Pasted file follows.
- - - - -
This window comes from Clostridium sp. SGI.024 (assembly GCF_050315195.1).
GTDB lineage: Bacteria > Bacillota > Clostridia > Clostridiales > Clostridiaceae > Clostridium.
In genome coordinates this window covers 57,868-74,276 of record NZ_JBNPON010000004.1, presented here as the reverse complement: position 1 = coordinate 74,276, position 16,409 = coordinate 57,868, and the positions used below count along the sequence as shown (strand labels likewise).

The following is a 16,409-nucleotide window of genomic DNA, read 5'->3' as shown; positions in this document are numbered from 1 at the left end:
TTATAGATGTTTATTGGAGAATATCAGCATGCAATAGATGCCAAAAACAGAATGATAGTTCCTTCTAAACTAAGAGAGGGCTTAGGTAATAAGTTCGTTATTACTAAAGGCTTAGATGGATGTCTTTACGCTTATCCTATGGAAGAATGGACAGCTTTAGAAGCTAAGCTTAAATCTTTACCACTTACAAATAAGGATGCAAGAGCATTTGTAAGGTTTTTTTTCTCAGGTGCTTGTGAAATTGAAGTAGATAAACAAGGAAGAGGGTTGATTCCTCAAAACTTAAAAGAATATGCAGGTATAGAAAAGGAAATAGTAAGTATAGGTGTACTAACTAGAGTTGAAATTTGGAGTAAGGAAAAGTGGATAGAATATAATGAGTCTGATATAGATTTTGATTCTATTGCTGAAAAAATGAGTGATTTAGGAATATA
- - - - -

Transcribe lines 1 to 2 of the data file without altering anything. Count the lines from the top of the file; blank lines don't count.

This window comes from Clostridium sp. SGI.024 (assembly GCF_050315195.1).
GTDB lineage: Bacteria > Bacillota > Clostridia > Clostridiales > Clostridiaceae > Clostridium.